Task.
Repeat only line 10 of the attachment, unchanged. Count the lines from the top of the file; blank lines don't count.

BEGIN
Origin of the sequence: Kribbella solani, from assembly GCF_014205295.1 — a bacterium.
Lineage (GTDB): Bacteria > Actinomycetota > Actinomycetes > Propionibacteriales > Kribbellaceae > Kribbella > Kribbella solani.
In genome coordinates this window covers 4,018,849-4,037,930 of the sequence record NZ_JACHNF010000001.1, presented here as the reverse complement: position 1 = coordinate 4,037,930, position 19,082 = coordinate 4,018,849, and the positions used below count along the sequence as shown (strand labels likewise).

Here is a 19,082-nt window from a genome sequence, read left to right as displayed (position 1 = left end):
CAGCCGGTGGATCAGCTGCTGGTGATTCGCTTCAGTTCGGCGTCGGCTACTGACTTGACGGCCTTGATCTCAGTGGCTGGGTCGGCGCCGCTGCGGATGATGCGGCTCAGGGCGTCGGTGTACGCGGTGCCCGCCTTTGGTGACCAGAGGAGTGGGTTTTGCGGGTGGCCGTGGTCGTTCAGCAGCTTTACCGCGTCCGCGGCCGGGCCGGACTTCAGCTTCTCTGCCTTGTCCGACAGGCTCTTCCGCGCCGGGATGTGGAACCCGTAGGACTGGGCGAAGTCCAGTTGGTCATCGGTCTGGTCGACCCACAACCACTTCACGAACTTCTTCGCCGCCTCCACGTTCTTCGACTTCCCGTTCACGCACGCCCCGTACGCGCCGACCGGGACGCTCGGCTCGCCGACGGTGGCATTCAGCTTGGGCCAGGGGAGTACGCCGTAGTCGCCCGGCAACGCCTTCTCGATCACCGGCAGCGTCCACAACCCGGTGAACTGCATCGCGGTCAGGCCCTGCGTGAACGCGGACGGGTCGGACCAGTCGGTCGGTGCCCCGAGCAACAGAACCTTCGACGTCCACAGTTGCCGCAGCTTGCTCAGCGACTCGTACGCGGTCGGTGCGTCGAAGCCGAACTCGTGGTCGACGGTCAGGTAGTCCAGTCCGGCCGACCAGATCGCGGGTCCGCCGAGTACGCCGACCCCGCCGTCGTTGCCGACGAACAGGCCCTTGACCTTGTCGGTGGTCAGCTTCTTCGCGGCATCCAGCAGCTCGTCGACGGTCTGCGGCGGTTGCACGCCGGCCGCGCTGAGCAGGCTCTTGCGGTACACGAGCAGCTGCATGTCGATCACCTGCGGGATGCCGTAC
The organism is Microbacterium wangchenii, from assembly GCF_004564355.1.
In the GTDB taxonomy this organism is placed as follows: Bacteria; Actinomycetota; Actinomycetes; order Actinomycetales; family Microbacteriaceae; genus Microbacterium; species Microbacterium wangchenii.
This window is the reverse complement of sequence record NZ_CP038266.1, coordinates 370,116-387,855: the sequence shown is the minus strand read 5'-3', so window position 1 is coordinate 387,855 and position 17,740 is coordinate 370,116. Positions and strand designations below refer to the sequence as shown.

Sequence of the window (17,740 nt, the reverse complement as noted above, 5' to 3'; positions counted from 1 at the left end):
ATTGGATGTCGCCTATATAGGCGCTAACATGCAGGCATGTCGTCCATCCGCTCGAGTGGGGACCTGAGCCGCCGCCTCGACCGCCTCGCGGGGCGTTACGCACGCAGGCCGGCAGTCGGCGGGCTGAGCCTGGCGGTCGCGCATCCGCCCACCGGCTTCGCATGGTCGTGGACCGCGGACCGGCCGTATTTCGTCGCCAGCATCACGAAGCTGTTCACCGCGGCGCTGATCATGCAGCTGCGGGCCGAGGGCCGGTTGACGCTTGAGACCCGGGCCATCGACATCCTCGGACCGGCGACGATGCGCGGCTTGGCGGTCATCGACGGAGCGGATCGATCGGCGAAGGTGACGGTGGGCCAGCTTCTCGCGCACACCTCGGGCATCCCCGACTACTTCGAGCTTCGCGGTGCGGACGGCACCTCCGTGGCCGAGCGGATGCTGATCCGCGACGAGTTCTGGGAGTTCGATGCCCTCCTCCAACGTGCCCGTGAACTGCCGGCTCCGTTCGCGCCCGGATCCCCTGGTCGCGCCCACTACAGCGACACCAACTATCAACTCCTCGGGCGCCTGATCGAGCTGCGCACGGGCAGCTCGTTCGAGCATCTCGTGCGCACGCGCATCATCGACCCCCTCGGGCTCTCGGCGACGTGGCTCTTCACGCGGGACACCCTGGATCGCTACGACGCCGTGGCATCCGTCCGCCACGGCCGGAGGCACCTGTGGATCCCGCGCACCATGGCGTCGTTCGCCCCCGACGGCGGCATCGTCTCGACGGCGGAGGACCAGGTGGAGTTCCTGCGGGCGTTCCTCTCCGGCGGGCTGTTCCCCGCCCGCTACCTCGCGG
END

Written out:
ATTGGATGTCGCCTATATAGGCGCTAACATGCAGGCATGTCGTCCATCCGCTCGAGTGGGGACCTGAGCCGCCGCCTCGACCGCCTCGCGGGGCGTTACGCACGCAGGCCGGCAGTCGGCGGGCTGAGCCTGGCGGTCGCGCATCCGCCCACCGGCTTCGCATGGTCGTGGACCGCGGACCGGCCGTATTTCGTCGCCAGCATCACGAAGCTGTTCACCGCGGCGCTGATCATGCAGCTGCGGGCCGAGGGCCGGTTGACGCTTGAGACCCGGGCCATCGACATCCTCGGACCGGCGACGATGCGCGGCTTGGCGGTCATCGACGGAGCGGATCGATCGGCGAAGGTGACGGTGGGCCAGCTTCTCGCGCACACCTCGGGCATCCCCGACTACTTCGAGCTTCGCGGTGCGGACGGCACCTCCGTGGCCGAGCGGATGCTGATCCGCGACGAGTTCTGGGAGTTCGATGCCCTCCTCCAACGTGCCCGTGAACTGCCGGCTCCGTTCGCGCCCGGATCCCCTGGTCGCGCCCACTACAGCGACACCAACTATCAACTCCTCGGGCGCCTGATCGAGCTGCGCACGGGCAGCTCGTTCGAGCATCTCGTGCGCACGCGCATCATCGACCCCCTCGGGCTCTCGGCGACGTGGCTCTTCACGCGGGACACCCTGGATCGCTACGACGCCGTGGCATCCGTCCGCCACGGCCGGAGGCACCTGTGGATCCCGCGCACCATGGCGTCGTTCGCCCCCGACGGCGGCATCGTCTCGACGGCGGAGGACCAGGTGGAGTTCCTGCGGGCGTTCCTCTCCGGCGGGCTGTTCCCCGCCCGCTACCTCGCGG